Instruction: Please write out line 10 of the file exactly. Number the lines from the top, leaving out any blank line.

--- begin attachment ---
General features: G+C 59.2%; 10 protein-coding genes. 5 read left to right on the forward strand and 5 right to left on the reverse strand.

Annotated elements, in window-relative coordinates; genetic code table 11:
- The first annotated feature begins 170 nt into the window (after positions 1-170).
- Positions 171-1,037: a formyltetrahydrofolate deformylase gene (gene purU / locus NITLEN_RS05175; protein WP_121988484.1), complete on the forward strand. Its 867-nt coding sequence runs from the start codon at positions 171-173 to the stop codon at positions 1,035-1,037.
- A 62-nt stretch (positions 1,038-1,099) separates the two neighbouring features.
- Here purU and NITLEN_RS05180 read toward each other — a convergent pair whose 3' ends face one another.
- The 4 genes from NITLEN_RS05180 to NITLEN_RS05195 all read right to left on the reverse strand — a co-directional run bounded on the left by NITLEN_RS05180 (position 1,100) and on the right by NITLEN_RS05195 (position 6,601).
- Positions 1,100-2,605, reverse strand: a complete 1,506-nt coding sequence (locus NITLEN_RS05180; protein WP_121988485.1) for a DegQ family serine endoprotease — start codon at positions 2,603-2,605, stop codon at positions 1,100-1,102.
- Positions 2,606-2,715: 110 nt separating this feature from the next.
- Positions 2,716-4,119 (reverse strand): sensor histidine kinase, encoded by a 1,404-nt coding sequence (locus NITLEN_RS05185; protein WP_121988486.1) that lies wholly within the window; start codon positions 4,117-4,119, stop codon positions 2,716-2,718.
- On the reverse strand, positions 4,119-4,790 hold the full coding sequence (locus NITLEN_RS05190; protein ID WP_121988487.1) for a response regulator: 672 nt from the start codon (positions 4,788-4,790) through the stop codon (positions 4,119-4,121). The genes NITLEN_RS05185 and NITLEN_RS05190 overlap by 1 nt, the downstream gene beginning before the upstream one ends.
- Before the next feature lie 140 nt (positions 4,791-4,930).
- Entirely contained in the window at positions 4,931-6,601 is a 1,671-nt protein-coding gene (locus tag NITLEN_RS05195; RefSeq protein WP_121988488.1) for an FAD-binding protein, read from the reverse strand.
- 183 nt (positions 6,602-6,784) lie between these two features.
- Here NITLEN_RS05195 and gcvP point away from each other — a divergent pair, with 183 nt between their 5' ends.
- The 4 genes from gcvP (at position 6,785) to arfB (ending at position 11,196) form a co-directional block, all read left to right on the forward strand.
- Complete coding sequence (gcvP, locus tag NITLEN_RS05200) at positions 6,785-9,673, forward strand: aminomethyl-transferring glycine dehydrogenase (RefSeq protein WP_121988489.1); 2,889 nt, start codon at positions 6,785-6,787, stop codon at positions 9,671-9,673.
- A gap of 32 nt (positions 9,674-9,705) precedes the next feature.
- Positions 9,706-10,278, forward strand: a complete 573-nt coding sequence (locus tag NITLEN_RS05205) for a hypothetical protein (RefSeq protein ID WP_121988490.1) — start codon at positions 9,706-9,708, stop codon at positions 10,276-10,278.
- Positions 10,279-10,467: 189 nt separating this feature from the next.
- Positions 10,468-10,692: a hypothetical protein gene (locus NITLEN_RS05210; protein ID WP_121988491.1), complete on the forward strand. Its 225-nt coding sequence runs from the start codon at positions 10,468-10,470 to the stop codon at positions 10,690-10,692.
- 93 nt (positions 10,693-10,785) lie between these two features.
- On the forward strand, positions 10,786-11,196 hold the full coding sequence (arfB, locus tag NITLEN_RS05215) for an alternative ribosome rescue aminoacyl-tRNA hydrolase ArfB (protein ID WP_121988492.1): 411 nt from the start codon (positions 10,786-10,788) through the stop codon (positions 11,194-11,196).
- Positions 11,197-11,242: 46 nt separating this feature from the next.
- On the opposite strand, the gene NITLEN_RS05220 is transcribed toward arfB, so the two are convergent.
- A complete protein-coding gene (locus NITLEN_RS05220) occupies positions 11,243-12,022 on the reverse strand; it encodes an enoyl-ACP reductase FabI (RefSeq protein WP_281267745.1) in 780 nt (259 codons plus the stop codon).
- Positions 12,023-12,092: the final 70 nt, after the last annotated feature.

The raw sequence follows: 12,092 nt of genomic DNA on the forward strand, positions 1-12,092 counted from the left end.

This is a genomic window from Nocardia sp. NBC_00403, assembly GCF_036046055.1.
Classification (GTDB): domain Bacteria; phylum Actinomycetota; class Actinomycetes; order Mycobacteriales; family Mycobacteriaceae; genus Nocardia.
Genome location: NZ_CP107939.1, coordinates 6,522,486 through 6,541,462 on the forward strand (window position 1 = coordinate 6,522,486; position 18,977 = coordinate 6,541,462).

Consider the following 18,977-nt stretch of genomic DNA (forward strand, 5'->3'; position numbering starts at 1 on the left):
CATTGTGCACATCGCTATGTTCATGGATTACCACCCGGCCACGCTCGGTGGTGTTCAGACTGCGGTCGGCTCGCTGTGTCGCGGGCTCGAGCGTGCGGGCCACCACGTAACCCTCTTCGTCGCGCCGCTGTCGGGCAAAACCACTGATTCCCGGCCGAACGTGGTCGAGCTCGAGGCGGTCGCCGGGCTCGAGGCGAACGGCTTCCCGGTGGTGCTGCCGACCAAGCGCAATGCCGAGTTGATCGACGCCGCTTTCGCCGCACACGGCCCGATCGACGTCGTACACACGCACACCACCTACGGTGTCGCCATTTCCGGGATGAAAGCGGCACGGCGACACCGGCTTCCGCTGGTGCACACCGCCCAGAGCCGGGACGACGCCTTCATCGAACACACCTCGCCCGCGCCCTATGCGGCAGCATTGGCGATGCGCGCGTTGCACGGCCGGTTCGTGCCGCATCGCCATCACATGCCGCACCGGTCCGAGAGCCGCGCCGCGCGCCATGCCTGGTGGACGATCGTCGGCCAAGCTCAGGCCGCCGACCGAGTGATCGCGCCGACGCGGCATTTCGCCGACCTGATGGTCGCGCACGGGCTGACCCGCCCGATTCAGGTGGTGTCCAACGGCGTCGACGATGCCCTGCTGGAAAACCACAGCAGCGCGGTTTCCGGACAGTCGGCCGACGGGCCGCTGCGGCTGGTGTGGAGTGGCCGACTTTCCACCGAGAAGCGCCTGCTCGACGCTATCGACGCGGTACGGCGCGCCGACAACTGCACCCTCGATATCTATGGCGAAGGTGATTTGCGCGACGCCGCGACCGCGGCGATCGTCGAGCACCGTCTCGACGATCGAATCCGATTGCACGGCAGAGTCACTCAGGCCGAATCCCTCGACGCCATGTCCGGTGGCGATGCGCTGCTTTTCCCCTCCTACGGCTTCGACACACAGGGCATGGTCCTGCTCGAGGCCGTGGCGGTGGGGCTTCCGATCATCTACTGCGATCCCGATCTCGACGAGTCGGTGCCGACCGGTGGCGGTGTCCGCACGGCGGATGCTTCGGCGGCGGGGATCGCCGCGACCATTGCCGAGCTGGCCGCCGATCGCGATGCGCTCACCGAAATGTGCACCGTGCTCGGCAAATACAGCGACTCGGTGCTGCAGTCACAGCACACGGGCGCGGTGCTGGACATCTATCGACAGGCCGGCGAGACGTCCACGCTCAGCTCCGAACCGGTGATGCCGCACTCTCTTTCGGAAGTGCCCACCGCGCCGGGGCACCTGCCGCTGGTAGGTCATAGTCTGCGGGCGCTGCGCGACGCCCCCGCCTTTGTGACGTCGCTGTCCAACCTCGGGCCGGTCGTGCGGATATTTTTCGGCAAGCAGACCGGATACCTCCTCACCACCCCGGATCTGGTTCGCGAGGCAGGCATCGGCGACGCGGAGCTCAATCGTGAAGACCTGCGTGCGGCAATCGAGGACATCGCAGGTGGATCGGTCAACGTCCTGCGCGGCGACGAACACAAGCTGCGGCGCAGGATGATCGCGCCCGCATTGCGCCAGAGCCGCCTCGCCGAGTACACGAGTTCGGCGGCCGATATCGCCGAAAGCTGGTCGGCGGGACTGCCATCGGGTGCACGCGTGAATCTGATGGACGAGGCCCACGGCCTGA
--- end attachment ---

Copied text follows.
- Positions 2,716-4,119 (reverse strand): sensor histidine kinase, encoded by a 1,404-nt coding sequence (locus NITLEN_RS05185; protein WP_121988486.1) that lies wholly within the window; start codon positions 4,117-4,119, stop codon positions 2,716-2,718.